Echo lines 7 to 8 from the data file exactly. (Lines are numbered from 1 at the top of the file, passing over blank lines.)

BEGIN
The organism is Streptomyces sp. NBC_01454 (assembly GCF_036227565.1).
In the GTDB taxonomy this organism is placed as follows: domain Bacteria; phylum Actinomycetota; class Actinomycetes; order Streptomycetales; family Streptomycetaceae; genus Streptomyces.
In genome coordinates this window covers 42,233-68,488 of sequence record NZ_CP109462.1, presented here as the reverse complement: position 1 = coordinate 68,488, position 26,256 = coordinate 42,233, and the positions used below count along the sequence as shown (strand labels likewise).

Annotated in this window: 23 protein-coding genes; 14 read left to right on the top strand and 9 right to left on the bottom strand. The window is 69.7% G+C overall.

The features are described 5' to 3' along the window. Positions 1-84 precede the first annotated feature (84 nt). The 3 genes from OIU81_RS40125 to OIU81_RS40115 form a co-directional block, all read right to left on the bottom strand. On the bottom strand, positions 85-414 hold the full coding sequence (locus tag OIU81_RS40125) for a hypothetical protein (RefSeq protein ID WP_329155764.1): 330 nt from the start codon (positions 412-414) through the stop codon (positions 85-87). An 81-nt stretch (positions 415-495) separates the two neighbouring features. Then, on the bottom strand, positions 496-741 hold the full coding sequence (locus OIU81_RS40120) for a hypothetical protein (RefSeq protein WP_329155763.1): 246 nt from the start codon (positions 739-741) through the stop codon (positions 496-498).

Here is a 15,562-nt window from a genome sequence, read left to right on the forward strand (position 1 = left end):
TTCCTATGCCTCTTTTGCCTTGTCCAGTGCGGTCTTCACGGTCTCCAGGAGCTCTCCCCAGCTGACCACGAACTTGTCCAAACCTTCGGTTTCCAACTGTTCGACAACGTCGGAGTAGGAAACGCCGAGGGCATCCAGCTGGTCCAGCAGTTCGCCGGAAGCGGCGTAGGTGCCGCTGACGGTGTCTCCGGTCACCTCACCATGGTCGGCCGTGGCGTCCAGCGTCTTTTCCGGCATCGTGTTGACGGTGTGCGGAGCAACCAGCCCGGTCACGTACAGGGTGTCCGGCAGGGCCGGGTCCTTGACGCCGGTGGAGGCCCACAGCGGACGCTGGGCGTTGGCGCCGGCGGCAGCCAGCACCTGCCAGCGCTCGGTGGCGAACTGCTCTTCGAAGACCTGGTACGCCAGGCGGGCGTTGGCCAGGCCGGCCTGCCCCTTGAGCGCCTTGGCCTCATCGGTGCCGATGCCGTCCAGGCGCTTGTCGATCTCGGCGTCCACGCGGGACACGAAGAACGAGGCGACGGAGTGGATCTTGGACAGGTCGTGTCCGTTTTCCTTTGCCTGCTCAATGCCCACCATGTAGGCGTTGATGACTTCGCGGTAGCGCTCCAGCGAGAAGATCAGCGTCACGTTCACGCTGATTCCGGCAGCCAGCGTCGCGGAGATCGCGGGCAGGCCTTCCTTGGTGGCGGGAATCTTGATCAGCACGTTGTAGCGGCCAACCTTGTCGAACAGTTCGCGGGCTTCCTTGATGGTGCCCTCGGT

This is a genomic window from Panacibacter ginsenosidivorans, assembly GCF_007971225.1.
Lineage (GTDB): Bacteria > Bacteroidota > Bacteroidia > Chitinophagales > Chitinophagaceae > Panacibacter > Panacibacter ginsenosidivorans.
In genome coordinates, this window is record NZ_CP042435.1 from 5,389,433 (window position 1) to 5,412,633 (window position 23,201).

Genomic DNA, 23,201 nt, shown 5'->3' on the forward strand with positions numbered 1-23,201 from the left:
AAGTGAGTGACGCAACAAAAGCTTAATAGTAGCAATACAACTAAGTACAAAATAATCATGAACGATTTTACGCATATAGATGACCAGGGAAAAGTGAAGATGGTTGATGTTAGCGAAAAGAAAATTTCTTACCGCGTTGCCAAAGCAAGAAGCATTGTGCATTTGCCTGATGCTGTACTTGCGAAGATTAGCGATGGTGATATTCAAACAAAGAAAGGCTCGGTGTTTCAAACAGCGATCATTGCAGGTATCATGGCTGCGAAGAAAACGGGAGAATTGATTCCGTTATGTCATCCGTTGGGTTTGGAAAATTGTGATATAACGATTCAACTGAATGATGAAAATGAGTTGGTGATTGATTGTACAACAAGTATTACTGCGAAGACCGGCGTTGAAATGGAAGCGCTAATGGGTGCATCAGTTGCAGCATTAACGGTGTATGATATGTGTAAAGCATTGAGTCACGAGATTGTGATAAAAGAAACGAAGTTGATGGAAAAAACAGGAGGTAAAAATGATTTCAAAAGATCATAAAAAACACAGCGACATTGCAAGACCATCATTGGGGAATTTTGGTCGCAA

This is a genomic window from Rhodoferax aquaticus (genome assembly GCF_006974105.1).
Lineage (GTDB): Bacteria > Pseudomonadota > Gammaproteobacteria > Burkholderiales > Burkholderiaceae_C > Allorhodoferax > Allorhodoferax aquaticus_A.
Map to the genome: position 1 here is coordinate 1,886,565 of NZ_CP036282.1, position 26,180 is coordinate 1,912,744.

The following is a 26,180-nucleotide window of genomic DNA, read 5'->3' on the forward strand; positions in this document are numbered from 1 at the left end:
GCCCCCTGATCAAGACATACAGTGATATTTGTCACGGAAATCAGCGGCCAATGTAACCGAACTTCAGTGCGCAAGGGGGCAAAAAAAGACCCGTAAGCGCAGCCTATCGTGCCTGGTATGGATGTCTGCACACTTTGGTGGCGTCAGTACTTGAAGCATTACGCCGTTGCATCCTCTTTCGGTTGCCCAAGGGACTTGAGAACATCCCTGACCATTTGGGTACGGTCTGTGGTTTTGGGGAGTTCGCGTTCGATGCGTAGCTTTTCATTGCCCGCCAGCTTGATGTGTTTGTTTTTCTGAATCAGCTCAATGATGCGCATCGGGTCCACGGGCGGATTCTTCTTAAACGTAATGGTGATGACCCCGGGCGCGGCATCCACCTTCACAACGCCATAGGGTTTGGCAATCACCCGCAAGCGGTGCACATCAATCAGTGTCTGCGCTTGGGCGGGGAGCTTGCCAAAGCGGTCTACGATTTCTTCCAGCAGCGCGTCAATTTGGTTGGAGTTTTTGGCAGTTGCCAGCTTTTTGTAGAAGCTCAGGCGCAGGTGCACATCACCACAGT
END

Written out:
TTCCTATGCCTCTTTTGCCTTGTCCAGTGCGGTCTTCACGGTCTCCAGGAGCTCTCCCCAGCTGACCACGAACTTGTCCAAACCTTCGGTTTCCAACTGTTCGACAACGTCGGAGTAGGAAACGCCGAGGGCATCCAGCTGGTCCAGCAGTTCGCCGGAAGCGGCGTAGGTGCCGCTGACGGTGTCTCCGGTCACCTCACCATGGTCGGCCGTGGCGTCCAGCGTCTTTTCCGGCATCGTGTTGACGGTGTGCGGAGCAACCAGCCCGGTCACGTACAGGGTGTCCGGCAGGGCCGGGTCCTTGACGCCGGTGGAGGCCCACAGCGGACGCTGGGCGTTGGCGCCGGCGGCAGCCAGCACCTGCCAGCGCTCGGTGGCGAACTGCTCTTCGAAGACCTGGTACGCCAGGCGGGCGTTGGCCAGGCCGGCCTGCCCCTTGAGCGCCTTGGCCTCATCGGTGCCGATGCCGTCCAGGCGCTTGTCGATCTCGGCGTCCACGCGGGACACGAAGAACGAGGCGACGGAGTGGATCTTGGACAGGTCGTGTCCGTTTTCCTTTGCCTGCTCAATGCCCACCATGTAGGCGTTGATGACTTCGCGGTAGCGCTCCAGCGAGAAGATCAGCGTCACGTTCACGCTGATTCCGGCAGCCAGCGTCGCGGAGATCGCGGGCAGGCCTTCCTTGGTGGCGGGAATCTTGATCAGCACGTTGTAGCGGCCAACCTTGTCGAACAGTTCGCGGGCTTCCTTGATGGTGCCCTCGGT

This is a genomic window from Panacibacter ginsenosidivorans, assembly GCF_007971225.1.